"America is not broke," filmmaker Michael Moore told a group protesting against Wisconsin Gov. Scott Walker's attempts to curb public employee union collective bargaining in Madison over the weekend.
"Neither is Wisconsin."
Forget Wisconsin's projected two-year $3.6 billion budget shortfall. Forget this year's $1.65 trillion in federal deficit spending. Any claim that Wisconsin -- or Washington -- is broke, Moore claimed, is "a Big Lie."
"We reject anyone who tells us America is broke and broken," he explained. When President George W. Bush was in the White House, Democrats railed against deficit spending. Now they don't even seem to notice red ink.
The new message: A government can't really be broke because politicians have the power to raise taxes.
In Moore's America, as long as lawmakers preside over spending increases, taxpayers have an obligation to keep ponying up -- whether they like it or not.
It doesn't matter if voters send signals to stop the spending spree by electing more Republicans to the House, as well as governors like Walker. Public employee unions have a "right" to engage in collective bargaining for benefits -- even if federal workers don't have that power -- but there is no right for voters to push for an end to the growth in spending.
Once a state spends, it must keep spending. It's like the SEIU lawsuit against then-Gov. Arnold Schwarzenegger's furlough policy for California public employees. The 2010 complaint lamented "the governor's unreasonable insistence to avoid tax increases to pay the judgment and to keep the state services intact."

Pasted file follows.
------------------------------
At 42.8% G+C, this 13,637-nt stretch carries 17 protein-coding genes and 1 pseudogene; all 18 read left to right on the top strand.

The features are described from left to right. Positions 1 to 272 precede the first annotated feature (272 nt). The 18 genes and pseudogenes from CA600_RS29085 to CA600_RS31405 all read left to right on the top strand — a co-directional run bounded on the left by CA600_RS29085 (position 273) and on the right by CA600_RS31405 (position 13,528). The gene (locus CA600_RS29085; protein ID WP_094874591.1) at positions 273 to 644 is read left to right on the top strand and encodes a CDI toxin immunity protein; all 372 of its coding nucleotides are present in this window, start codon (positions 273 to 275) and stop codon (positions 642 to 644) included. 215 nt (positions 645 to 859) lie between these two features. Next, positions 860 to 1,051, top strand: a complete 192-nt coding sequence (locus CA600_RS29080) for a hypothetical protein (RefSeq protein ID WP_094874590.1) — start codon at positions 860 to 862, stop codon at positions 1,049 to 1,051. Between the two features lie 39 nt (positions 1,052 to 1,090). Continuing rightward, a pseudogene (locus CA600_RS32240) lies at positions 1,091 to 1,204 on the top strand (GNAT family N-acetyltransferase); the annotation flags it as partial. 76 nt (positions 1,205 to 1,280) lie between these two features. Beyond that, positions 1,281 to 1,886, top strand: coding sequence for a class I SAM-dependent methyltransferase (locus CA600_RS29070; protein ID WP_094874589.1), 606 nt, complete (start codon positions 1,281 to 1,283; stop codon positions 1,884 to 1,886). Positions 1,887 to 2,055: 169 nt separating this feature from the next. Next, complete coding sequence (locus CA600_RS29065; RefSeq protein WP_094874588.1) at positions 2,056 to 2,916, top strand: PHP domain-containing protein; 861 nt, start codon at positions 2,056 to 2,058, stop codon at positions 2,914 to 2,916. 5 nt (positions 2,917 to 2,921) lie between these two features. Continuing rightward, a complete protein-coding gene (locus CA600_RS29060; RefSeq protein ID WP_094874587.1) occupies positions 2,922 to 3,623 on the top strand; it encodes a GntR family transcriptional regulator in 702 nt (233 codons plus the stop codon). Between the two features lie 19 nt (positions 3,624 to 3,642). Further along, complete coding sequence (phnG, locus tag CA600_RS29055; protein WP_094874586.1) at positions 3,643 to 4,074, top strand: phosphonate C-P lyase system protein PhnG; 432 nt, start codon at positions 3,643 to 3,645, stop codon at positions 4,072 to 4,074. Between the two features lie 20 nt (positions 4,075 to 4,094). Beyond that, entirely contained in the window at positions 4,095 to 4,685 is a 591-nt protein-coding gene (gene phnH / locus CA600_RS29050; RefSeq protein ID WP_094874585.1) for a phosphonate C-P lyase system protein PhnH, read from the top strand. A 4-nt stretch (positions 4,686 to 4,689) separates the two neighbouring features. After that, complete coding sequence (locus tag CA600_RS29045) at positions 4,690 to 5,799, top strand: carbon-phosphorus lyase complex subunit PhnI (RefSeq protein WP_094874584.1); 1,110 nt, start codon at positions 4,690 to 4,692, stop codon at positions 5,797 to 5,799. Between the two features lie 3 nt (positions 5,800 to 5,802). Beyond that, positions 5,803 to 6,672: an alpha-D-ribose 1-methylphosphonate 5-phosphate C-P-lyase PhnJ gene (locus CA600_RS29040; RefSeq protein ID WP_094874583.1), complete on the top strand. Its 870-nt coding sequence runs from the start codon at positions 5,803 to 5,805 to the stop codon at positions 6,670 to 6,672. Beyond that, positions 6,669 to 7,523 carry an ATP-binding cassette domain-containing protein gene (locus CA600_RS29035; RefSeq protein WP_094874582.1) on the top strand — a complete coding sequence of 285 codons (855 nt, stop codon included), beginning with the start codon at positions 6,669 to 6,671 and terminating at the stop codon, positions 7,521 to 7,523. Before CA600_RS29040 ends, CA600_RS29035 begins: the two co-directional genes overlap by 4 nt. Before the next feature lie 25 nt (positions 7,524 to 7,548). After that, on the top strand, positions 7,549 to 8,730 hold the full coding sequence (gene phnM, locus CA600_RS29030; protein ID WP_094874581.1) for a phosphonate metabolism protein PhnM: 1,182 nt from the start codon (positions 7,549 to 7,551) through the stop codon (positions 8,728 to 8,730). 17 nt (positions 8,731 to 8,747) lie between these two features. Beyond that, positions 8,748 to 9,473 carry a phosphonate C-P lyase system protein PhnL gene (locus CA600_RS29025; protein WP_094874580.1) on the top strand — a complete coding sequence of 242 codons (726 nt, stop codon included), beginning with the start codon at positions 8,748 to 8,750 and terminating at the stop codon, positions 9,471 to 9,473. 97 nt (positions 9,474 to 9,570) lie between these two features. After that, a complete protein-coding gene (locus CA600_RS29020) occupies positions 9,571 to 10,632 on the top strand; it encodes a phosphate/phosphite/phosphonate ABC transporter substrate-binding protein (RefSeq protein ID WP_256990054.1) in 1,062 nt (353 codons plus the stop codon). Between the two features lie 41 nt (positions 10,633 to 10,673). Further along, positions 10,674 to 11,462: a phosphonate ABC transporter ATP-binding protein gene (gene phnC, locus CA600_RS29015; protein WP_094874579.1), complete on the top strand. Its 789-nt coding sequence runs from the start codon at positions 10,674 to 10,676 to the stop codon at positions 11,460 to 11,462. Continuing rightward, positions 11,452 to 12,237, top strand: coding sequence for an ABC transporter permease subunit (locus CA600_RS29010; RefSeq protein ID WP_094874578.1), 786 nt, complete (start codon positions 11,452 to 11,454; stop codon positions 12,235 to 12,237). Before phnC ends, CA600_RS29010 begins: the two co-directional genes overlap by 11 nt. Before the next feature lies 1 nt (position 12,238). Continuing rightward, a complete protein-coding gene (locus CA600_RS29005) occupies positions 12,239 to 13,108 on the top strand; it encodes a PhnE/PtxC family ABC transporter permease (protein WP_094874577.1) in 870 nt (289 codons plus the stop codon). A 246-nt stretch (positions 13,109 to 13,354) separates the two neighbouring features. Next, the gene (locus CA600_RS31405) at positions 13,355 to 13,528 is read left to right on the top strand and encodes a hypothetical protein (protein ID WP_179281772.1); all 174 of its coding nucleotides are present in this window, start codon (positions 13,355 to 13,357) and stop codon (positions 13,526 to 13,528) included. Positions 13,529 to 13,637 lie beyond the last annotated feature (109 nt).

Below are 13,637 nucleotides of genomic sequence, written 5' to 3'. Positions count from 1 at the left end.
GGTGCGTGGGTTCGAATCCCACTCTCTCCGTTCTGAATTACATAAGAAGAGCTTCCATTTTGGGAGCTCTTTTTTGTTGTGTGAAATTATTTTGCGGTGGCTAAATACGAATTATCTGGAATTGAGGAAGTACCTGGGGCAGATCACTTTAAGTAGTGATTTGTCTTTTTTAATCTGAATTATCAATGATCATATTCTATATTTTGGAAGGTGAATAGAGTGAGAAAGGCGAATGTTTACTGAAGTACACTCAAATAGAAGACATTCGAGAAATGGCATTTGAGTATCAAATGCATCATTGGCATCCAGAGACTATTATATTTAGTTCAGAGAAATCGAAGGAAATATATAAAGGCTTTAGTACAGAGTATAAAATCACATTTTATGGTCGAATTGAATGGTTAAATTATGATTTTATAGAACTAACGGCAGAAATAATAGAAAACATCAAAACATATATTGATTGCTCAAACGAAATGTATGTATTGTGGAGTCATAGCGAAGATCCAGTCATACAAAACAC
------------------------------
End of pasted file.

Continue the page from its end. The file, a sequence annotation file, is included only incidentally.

Quoth Moore: "If those who have the most money don't pay their fair share of taxes, the state can't function." The filmmaker argues, the economy only suffers if the wealthy " (SET ITAL) get to keep most of their money (END ITAL)." (My italics.)
I share much of Moore's rage at the Wall Street swells who sideswiped the American economy. They bundled bad paper, sold it as good paper, and their only excuse is that, their bloated salaries notwithstanding, they really didn't know what they were doing.
But I am not so angry at the Wall Street meltdown that I want an America in which people who create wealth don't have title to most of their earnings and savings.
The top 1 percent of earners pays 38 percent of federal income taxes. Whether you consider that fair or not, noted Richard Morrison of the Tax Foundation, "at the very least we know that 'the rich' aren't dodging taxes in the way that populist critics frequently suggest."
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